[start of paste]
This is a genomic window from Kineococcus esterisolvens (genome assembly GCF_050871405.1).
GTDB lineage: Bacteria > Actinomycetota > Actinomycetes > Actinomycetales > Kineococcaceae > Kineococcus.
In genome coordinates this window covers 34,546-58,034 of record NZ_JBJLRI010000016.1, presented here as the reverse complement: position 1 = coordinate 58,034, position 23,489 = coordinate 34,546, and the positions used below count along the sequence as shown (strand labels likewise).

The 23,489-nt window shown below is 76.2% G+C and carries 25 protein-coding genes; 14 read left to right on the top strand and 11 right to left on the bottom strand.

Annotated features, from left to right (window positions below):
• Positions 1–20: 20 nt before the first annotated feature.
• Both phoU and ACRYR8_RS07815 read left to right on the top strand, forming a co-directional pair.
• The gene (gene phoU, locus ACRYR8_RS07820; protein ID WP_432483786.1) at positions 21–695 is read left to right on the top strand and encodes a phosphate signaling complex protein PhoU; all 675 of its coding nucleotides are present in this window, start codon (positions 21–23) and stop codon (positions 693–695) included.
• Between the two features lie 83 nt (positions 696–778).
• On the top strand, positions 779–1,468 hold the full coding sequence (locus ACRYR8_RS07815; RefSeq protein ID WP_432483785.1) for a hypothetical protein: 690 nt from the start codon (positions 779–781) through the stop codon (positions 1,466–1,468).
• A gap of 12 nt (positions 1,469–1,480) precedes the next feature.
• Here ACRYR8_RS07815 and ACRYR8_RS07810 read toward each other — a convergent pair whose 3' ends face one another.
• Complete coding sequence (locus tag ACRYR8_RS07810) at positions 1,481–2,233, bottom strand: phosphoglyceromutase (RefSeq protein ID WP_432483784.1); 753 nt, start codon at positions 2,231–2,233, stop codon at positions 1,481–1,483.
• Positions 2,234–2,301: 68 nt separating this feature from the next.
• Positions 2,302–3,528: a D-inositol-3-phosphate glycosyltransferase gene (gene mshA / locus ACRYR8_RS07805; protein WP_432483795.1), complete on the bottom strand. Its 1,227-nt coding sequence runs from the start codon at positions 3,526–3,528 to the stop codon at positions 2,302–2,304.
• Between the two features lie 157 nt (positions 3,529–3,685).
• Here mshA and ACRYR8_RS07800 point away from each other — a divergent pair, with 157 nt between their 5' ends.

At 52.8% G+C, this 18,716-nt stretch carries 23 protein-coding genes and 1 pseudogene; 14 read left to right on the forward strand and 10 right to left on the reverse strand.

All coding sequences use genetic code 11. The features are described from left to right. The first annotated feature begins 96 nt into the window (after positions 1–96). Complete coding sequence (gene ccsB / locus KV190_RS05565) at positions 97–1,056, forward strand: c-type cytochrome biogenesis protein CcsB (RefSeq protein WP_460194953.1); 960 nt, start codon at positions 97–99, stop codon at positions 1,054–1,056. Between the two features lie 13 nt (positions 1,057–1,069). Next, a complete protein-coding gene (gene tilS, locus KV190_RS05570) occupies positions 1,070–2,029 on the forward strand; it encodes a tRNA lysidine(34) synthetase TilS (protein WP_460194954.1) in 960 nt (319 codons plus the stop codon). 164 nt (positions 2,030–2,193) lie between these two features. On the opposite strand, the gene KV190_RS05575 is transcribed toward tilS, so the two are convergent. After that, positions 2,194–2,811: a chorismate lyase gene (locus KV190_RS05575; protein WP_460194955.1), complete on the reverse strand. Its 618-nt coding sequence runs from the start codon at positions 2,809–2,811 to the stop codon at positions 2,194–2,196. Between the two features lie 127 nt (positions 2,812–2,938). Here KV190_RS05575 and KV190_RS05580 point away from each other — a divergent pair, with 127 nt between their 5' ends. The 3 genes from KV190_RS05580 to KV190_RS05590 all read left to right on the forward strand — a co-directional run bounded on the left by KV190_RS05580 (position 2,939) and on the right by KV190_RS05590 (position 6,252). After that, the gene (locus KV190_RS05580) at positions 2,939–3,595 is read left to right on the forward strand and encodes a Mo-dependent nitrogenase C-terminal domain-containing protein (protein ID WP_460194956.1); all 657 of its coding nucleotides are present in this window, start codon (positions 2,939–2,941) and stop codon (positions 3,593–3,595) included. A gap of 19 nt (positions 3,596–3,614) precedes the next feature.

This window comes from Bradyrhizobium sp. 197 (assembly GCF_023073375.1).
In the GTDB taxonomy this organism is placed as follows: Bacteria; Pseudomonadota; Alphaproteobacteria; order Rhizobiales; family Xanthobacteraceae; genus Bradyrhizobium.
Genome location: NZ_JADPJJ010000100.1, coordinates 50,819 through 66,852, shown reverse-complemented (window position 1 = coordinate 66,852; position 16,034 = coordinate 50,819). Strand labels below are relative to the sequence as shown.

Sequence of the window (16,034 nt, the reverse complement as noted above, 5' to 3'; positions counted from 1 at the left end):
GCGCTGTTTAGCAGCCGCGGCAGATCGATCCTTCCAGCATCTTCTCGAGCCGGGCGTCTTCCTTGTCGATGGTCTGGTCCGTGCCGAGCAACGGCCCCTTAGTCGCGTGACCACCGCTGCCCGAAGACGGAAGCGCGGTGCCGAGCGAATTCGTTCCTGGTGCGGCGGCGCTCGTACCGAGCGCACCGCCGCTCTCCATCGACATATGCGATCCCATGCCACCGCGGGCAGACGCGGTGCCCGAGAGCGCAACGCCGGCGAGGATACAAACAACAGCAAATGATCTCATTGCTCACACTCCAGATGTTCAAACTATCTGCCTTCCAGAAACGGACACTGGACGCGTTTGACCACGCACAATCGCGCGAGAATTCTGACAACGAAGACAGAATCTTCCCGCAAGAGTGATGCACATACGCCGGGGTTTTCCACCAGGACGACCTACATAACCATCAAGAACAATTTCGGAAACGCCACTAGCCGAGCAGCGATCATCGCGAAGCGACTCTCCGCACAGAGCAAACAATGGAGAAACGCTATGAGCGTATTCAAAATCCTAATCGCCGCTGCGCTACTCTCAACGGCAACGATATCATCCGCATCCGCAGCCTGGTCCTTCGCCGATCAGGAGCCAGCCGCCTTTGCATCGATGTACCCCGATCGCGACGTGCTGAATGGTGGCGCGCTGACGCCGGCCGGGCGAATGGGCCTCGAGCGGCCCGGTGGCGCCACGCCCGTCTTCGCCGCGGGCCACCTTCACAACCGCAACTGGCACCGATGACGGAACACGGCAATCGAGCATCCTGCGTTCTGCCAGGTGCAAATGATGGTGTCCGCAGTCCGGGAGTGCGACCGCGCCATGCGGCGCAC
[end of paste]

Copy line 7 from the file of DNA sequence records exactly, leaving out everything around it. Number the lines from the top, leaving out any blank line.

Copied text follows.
• Both phoU and ACRYR8_RS07815 read left to right on the top strand, forming a co-directional pair.